Tuesday, May 3rd, 2005

Ajax Engine: Defining Abstraction Levels

Category: .NET, Ajax, Java, JavaScript, Ruby, XmlHttpRequest

Currently, Ben and I get asked:

Ok, I am sold on this Ajax thing. So, how do I do it?

There is no great answer out there. The problem is that currently Ajax is an architecture, not a technology!.

This means that to help people out we point them too something like:

  • .NET: Check out ASP.NET 2.0 (Whidbey) as it has good Ajaxian components
  • Java #1: Check out DWR for the remoting tie in piece
  • Java #2: Check out dojo.io.bind()
  • Java #3: Look at frameworks such as Tapestry, WebWork and JSF for their Ajaxian components
  • Ruby: Rails
  • General: learn the first principles (JavaScript, XmlHttpRequest, DOM)

I think that the community needs to come together a little more, and define the abstraction levels, and have areas of interop. It would be great to plug and play different pieces in the architecture chain.

Here is one view of an Ajax Engine:

Ajax Engine Levels of Abstraction

Components exposed by Web Frameworks (Rails, Tapestry, WebWork, ASP.NET, …)
UI Toolkit (Dojo, SmartClient, Backbase, …)
Remoting Toolkit (DWR, JSON-RPC, dojo.io.bind())
XHR iframes

It is going to be an interesting year as varied communities come together:

  • Old School JavaScript guys (who have been doing this forever)
  • Web Framework guys (who are looking at building on top of the JS)

Posted by Dion Almaer at 10:36 am
2 Comments

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3.1 rating from 8 votes

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It is a very good idea to define the layers. I know many people will not want to muck around in the Javascript. And many will simply work with JSF or ASP.NET controls which abstract it all away anyway.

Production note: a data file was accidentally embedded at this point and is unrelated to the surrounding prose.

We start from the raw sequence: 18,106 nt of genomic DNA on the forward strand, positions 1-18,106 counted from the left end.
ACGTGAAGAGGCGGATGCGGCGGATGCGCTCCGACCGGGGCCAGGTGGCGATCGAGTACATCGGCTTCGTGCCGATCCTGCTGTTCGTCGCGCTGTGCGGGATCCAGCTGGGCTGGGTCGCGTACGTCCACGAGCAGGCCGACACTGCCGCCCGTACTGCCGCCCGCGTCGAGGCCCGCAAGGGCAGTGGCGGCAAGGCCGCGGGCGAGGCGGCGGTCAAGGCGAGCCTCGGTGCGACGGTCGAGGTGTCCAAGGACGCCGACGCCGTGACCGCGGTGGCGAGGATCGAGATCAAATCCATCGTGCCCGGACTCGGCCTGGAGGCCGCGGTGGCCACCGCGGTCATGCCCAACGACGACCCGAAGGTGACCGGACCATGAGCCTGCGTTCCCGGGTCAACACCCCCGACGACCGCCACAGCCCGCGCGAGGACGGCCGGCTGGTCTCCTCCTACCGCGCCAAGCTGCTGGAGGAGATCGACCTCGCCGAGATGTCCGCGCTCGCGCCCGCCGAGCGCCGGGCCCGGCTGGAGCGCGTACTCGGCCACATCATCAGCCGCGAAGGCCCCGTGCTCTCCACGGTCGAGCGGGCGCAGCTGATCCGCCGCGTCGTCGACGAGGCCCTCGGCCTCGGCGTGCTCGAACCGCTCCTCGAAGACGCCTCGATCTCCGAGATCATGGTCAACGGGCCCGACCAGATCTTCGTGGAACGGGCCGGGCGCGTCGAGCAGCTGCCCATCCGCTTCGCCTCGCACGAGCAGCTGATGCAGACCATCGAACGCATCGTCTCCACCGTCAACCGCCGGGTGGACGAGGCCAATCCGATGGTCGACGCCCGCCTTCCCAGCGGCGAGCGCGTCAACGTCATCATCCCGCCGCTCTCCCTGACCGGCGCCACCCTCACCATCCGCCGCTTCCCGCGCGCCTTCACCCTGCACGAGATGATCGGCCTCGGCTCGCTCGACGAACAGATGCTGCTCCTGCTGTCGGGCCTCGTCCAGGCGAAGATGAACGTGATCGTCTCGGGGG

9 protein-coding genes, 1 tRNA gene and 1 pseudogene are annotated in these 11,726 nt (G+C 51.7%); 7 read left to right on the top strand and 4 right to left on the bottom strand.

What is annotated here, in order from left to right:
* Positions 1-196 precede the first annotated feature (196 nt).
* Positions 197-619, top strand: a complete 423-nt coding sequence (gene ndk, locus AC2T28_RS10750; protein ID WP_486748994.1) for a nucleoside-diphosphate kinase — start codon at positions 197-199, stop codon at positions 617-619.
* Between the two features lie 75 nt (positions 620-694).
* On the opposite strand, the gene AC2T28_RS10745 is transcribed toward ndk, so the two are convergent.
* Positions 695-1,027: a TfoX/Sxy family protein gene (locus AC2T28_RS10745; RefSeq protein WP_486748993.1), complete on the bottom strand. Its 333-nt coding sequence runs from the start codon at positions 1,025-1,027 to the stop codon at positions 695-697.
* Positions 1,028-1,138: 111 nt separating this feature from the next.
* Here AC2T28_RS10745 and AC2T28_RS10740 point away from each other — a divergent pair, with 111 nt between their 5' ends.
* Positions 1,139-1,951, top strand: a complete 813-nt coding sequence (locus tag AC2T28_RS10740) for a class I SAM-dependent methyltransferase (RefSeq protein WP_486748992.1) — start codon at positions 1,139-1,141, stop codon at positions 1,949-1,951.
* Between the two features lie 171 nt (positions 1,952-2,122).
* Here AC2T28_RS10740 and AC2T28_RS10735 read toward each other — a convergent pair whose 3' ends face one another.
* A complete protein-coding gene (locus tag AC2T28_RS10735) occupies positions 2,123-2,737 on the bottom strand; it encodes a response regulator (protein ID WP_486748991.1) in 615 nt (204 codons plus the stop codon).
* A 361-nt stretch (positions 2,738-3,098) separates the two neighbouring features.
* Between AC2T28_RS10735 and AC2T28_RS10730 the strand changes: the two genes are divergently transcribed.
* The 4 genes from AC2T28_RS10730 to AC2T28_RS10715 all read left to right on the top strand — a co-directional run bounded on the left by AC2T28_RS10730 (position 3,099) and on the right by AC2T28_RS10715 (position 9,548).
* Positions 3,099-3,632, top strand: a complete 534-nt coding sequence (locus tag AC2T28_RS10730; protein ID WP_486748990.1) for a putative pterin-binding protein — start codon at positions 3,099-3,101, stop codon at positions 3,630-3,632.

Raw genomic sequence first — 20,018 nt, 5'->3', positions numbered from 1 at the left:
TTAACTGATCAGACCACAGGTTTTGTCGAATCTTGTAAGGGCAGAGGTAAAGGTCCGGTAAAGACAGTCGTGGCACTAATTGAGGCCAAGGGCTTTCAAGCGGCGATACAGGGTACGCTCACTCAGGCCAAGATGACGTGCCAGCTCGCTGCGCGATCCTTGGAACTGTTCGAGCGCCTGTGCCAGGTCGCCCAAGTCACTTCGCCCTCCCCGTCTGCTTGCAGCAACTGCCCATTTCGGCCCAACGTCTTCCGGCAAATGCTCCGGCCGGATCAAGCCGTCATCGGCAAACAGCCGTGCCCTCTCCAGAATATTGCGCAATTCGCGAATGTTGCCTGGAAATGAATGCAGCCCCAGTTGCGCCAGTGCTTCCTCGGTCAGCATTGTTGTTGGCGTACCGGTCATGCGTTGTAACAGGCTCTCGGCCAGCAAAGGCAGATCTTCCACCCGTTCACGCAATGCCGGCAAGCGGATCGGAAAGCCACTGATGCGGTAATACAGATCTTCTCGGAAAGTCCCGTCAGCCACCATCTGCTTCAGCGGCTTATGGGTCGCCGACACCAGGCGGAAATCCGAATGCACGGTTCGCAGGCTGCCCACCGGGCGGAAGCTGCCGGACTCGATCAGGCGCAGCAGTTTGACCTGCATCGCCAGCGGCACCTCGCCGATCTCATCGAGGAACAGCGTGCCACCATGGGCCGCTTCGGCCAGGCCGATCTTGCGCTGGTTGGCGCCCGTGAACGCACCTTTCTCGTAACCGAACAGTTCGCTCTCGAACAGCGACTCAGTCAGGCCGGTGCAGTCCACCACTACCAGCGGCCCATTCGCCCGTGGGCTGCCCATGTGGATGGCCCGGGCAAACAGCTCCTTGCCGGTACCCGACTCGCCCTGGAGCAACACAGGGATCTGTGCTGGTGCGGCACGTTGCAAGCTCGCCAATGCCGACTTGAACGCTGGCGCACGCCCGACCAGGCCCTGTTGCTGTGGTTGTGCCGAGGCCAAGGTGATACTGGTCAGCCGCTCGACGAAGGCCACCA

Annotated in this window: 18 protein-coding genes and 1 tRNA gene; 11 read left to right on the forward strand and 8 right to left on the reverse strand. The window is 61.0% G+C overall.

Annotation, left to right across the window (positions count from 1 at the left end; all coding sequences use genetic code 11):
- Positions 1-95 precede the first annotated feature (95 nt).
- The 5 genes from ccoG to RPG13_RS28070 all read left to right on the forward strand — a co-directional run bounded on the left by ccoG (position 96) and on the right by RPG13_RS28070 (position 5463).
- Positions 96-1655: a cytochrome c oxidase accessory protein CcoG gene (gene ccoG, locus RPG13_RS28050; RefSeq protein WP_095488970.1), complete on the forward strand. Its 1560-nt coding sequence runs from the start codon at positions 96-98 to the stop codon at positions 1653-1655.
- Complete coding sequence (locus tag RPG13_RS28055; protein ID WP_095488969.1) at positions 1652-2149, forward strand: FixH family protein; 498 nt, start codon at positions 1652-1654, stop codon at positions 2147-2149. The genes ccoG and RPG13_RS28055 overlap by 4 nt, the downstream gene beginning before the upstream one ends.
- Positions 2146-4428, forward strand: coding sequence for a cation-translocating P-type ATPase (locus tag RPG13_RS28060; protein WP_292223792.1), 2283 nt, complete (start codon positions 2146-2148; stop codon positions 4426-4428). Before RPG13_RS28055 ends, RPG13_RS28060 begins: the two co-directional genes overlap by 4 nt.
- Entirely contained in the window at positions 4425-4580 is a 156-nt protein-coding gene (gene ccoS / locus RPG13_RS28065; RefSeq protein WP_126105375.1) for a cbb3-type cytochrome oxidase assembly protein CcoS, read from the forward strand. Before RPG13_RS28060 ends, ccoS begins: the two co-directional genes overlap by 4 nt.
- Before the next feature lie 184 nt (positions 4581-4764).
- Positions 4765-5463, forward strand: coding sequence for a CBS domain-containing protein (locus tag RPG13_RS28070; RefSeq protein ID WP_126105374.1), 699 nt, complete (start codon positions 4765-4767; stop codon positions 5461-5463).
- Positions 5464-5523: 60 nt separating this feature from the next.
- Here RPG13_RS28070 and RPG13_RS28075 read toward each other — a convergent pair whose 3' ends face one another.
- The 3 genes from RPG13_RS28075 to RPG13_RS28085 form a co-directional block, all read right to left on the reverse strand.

With respect to the Javascript level, there should be a basic API to create a remote request and the layer below it should abstract it away to handle the various browser releases and workarounds. I have built some of this for myself in a very basic way but others have done much to make it even more brain dead simple. (ie Dojo)

I also feel there is going to be a bit of re-education required for programmers and designers in terms of interface design. I hope to be putting together some conceptual work soon to illustrate this better. But essentially it comes down to the fact that we can use rich client behavior now and do not need to be bound to the form “submit to server” and wait mentality anymore. In fact, we may simply do away with the submit button in some cases.

Comment by Brennan Stehling — May 3, 2005

I realize your focus is perhaps more architectural or developmental, but I’d like to submit that Ajax is also a *methodology*, or at least increasingly will become an interaction design methodology. There are important implications for both technology architectures as well as interaction architectures once Ajax is identified as a viable engine/architecture/approach for a particular project.

Comment by tim — May 3, 2005

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